Revolution Analytics CEO Norman Nie sat down with Cassimir Medford from Business Agility to talk about the problems business today face with respect to Big Data. The two big problems identified: finding adequately trained personnel and locating the right tools.
Norman traces the problem of finding skilled practitioners to work with Big Data to the US educational system:
The US is currently experiencing an acute shortage of mathematicians and others trained in related fields such as statistics.
The problem, Nie believes, is American students are afforded early opt-out of their majors, and many mathematics majors take advantage of that. They tend to go into other fields that involve less academic work and more money in the labor market, often heading off to the financial market to create more exotic investment derivatives.
Data analytics requires knowledge in multiple fields. For instance, a math major might need some familiarity with social sciences such as sociology, psychology, or biology. And candidates with degrees in the social sciences often lack sufficient math training.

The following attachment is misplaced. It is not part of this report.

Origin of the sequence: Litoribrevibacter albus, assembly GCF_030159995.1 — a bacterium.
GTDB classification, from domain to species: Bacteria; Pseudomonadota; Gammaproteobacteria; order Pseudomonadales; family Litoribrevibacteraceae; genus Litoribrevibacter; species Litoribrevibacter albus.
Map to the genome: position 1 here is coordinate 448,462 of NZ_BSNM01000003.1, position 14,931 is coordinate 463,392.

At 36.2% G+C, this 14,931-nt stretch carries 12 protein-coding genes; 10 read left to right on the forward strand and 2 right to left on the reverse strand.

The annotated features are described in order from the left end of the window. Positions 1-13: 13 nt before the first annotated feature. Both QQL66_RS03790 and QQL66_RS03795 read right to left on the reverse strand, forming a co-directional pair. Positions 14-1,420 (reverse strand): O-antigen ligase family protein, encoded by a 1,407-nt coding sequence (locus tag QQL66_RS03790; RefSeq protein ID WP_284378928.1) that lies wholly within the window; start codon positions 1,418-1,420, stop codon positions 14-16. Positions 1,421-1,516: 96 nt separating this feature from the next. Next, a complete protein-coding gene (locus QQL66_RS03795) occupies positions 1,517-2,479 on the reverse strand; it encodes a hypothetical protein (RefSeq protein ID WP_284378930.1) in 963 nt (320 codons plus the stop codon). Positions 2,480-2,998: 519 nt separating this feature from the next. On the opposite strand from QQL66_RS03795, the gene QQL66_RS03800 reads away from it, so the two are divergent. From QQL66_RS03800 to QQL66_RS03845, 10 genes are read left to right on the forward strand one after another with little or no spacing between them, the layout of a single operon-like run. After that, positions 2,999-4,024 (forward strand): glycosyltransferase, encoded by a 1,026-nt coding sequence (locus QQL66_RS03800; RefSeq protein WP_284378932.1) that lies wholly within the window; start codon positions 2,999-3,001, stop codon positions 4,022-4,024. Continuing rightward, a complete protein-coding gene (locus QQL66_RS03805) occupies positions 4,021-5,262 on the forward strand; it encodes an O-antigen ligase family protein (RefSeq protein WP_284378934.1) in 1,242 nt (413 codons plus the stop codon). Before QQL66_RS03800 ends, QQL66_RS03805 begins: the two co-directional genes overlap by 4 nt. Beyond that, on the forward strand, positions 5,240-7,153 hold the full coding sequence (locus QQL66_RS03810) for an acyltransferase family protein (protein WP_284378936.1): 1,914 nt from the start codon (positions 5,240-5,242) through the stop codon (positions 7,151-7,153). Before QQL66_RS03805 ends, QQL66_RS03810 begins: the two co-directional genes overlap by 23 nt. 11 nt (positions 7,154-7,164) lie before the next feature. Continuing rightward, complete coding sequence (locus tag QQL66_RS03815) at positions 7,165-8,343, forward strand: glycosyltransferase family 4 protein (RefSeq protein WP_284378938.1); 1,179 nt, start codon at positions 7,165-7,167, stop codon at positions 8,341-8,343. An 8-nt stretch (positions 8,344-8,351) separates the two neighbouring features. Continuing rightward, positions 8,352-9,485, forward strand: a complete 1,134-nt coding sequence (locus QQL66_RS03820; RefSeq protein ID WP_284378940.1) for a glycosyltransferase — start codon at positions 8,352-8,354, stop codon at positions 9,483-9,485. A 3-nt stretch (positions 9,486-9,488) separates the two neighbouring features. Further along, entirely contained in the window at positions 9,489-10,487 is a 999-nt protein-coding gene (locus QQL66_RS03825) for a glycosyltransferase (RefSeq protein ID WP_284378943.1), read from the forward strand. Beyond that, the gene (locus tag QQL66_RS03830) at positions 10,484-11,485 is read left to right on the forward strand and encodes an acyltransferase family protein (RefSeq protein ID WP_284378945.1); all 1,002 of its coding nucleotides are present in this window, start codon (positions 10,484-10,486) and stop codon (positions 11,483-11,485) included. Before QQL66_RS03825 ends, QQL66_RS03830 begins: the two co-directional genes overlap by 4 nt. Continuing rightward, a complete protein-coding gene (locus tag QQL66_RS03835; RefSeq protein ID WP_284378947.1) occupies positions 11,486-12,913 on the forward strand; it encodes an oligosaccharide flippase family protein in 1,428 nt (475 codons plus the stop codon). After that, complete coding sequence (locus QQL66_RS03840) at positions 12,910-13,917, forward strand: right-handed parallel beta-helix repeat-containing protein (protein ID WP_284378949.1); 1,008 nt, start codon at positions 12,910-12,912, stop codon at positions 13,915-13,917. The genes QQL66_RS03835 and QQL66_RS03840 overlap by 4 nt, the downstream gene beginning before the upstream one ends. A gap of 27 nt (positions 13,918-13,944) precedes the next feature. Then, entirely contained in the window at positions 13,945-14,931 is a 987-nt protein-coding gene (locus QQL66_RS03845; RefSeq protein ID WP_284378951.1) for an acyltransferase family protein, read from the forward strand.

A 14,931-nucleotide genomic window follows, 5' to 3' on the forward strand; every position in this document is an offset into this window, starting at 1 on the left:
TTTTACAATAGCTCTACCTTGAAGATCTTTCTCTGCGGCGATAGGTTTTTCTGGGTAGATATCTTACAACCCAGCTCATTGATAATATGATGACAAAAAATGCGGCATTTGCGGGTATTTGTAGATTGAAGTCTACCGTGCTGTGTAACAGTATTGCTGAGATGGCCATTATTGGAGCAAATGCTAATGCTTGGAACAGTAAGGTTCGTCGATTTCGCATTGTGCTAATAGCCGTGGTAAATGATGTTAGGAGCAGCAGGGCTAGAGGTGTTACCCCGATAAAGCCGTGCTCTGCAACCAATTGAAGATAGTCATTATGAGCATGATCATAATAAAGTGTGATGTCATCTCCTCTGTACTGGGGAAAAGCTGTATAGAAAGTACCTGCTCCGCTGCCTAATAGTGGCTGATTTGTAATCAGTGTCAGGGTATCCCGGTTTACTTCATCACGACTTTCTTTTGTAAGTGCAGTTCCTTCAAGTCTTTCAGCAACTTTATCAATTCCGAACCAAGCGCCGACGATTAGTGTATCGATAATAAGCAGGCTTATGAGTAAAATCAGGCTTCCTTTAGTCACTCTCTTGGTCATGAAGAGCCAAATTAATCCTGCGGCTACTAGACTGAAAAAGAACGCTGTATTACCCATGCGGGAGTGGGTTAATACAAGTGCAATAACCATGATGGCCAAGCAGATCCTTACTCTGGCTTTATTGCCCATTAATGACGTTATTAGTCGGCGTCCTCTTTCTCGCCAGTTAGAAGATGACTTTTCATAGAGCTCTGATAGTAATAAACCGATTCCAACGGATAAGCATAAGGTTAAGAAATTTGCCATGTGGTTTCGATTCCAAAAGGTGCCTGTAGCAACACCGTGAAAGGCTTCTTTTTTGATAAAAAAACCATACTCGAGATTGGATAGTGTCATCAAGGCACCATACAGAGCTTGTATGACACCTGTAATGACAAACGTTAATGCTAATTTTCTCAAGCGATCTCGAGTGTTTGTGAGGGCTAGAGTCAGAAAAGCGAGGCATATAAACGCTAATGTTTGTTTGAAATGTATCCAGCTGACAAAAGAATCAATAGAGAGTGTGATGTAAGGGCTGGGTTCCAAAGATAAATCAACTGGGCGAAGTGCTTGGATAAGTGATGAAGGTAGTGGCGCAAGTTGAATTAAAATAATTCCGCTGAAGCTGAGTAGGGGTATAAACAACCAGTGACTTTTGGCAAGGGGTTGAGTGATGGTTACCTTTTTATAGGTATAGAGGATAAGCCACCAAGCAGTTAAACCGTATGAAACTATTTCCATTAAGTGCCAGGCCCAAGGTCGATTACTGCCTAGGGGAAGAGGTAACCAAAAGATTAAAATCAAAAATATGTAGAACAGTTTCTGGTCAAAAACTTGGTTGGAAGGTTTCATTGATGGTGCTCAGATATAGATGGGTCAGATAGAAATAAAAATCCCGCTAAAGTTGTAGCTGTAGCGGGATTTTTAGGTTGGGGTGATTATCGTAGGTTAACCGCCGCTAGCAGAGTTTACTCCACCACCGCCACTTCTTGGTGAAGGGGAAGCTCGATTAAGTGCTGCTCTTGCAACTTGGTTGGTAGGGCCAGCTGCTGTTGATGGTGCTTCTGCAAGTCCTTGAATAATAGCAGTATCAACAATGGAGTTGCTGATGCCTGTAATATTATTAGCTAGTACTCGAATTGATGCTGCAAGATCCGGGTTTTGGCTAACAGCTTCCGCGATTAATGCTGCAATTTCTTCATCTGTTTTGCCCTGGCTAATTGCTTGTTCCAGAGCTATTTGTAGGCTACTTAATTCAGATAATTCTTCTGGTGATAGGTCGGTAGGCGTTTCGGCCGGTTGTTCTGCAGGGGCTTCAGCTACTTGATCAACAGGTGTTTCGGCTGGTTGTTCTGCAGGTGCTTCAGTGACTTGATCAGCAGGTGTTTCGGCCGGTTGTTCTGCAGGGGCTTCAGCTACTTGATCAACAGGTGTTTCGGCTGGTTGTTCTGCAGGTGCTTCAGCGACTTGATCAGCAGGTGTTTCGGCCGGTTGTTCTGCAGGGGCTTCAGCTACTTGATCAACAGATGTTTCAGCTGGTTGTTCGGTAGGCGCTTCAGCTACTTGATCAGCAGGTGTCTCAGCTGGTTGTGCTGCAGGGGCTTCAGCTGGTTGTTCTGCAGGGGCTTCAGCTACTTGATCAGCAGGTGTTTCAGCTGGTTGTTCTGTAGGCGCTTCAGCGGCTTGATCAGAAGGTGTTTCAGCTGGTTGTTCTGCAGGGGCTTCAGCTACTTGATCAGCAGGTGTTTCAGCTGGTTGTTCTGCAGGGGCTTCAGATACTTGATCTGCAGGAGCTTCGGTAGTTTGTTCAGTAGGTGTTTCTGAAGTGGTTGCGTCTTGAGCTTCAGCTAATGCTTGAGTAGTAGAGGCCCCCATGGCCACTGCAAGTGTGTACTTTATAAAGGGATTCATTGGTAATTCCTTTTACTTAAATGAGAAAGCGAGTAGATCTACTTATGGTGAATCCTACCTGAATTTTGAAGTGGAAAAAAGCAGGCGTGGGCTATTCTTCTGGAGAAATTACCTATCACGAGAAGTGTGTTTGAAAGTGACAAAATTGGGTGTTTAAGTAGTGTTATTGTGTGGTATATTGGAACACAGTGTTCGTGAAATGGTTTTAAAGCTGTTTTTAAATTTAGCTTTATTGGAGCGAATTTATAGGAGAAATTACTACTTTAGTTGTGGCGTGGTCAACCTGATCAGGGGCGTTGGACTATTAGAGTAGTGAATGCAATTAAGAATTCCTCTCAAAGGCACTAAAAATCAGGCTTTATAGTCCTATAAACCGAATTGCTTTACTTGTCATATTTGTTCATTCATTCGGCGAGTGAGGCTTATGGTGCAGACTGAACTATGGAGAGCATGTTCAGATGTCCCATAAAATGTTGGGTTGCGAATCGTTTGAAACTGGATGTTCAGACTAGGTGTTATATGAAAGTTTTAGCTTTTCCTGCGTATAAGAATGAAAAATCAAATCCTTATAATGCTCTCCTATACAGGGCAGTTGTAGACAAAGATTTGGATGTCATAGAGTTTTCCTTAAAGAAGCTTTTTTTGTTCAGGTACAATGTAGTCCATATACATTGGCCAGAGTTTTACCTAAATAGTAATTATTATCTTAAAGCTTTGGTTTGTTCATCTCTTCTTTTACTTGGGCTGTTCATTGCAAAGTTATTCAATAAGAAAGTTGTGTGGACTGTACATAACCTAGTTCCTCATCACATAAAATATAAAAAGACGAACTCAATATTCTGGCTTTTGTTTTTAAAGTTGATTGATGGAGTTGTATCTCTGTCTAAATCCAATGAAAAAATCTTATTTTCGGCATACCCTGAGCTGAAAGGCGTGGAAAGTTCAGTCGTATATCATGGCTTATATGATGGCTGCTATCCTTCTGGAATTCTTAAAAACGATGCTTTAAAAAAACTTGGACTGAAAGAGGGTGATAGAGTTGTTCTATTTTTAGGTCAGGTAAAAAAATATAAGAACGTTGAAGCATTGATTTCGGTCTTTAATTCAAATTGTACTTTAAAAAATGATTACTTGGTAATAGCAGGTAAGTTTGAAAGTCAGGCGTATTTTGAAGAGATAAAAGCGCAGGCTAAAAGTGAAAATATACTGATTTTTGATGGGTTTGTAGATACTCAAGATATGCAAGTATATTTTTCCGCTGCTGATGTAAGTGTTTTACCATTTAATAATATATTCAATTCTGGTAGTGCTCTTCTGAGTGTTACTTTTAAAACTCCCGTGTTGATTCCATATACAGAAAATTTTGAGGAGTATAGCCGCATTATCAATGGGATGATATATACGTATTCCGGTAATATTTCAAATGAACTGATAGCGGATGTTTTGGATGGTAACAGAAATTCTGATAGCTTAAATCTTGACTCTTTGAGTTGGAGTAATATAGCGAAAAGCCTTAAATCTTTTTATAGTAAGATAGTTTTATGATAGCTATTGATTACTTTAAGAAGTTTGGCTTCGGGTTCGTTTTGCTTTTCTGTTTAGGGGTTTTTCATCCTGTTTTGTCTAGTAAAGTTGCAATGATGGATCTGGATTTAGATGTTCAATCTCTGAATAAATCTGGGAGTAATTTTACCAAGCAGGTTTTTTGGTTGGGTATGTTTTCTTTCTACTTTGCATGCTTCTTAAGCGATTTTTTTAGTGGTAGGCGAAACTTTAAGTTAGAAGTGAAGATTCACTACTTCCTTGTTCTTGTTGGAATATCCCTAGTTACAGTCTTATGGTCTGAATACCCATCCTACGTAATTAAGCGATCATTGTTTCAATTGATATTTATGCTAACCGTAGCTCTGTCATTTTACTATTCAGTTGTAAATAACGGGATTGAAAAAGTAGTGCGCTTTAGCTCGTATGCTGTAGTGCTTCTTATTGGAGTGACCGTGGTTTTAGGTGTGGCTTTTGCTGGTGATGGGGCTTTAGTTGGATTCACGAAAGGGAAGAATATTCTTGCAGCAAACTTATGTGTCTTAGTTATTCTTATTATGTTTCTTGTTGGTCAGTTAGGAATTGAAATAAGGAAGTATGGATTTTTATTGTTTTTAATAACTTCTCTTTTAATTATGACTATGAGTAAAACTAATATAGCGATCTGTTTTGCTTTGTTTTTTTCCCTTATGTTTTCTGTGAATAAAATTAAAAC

As a result, recruiting to a data science team can be a challenge (but this guide from O'Reilly Radar provides some helpful advice). And once you've built such a team, solving the second problem — locating the right tools — becomes doubly important. "The key", says Norman, "is software parallelization on multiprocessor commodity hardware. That is the future of big data storage and analysis." That's why Revolution Analytics created Revolution R Enterprise, to bring Big Data capabilities to the R language, the data analysis software preferred by more than two million data scientists around the world.
Business Agility: Two Big Problems for Big Data